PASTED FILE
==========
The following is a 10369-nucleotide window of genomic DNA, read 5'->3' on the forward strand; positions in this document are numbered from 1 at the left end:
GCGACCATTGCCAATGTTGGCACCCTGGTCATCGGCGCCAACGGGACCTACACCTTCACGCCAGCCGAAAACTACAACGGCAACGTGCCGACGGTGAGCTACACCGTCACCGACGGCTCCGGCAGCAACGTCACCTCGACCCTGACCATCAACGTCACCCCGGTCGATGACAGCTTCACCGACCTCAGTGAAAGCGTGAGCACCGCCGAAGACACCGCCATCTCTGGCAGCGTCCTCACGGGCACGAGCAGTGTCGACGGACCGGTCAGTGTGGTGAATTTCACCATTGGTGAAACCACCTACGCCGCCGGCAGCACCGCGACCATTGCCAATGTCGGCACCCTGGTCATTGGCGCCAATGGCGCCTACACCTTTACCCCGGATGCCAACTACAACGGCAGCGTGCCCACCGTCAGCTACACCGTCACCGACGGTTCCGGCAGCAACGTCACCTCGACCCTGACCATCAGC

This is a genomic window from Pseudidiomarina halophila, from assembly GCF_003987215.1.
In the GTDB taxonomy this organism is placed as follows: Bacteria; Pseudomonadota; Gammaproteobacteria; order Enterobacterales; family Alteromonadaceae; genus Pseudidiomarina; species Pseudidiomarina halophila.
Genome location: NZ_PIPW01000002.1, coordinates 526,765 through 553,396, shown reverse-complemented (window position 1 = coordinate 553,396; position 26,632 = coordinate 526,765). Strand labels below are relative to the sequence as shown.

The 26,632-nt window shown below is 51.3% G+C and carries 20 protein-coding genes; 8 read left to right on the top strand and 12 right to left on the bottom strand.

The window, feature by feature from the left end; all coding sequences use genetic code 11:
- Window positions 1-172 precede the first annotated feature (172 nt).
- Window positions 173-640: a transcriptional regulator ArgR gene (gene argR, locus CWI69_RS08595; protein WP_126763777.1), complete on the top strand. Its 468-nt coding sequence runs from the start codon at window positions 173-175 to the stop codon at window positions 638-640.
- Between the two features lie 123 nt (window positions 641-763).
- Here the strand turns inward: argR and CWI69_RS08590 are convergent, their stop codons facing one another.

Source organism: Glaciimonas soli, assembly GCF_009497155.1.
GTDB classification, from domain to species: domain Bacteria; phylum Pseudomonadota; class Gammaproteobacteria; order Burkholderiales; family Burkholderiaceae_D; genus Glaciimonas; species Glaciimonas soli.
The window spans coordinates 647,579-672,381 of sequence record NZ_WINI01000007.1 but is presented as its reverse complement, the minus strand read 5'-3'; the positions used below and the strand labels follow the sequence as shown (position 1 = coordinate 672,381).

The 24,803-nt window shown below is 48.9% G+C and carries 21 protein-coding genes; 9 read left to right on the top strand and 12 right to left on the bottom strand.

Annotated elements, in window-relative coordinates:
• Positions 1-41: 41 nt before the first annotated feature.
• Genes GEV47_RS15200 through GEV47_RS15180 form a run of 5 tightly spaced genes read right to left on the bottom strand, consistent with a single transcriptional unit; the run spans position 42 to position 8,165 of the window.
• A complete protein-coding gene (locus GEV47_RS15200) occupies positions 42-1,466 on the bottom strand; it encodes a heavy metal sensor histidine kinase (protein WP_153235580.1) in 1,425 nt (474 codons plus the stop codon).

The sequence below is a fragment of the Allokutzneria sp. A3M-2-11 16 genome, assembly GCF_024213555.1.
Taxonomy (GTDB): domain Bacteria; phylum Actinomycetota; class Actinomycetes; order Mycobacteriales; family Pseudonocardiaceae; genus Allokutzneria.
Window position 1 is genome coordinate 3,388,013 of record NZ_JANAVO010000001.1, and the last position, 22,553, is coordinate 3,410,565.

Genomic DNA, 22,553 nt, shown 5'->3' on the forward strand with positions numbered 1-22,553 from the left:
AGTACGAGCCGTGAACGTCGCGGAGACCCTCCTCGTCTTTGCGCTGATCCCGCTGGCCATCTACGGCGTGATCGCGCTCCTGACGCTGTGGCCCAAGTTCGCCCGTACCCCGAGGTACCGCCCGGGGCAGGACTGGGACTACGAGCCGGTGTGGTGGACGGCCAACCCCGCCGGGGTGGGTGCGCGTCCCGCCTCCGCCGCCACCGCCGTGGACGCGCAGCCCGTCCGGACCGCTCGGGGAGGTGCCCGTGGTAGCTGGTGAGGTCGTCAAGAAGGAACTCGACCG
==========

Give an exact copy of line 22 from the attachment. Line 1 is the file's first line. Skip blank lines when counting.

Window position 1 is genome coordinate 3,388,013 of record NZ_JANAVO010000001.1, and the last position, 22,553, is coordinate 3,410,565.